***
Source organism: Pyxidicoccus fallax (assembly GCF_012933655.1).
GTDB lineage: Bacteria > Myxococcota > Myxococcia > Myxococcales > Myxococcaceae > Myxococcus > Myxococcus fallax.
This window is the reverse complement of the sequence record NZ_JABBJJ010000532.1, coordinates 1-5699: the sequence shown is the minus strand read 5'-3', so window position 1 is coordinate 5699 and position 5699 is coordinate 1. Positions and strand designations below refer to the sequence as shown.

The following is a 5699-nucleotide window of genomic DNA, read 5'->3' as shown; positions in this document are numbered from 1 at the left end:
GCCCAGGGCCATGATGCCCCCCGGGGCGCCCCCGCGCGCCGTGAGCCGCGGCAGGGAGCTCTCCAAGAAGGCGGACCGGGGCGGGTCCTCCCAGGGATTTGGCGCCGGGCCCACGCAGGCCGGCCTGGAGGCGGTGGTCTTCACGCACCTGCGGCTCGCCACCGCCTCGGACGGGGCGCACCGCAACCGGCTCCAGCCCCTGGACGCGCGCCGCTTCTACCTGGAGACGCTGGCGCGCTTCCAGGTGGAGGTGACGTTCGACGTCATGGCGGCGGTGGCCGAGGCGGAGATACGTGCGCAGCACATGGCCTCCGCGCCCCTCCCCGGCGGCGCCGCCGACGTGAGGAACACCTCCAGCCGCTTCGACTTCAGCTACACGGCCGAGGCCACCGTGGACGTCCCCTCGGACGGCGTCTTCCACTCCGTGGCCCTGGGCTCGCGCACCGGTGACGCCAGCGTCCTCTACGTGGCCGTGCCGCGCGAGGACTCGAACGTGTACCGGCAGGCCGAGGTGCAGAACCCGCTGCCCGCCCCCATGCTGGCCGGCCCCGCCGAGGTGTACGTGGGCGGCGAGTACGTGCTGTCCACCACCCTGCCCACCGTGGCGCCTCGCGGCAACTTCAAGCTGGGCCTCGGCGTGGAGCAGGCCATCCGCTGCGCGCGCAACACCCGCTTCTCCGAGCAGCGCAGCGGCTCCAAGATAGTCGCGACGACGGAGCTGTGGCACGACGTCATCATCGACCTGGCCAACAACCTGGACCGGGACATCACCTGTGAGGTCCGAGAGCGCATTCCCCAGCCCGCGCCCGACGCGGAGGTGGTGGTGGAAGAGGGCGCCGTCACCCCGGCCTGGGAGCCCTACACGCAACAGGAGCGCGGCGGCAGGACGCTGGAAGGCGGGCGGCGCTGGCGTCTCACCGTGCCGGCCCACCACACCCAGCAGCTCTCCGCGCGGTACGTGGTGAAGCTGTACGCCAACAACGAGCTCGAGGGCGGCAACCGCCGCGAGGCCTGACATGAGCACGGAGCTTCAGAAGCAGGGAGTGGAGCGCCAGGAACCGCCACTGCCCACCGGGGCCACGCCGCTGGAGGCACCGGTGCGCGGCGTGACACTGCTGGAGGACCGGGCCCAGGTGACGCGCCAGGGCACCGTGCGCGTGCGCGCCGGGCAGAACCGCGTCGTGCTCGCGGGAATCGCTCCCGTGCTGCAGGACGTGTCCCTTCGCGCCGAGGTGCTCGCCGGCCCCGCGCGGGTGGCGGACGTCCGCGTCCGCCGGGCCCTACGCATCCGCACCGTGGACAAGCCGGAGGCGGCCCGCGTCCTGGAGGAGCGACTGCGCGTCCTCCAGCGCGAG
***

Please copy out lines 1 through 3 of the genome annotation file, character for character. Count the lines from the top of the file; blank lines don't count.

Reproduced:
Source organism: Pyxidicoccus fallax (assembly GCF_012933655.1).
GTDB lineage: Bacteria > Myxococcota > Myxococcia > Myxococcales > Myxococcaceae > Myxococcus > Myxococcus fallax.
This window is the reverse complement of the sequence record NZ_JABBJJ010000532.1, coordinates 1-5699: the sequence shown is the minus strand read 5'-3', so window position 1 is coordinate 5699 and position 5699 is coordinate 1. Positions and strand designations below refer to the sequence as shown.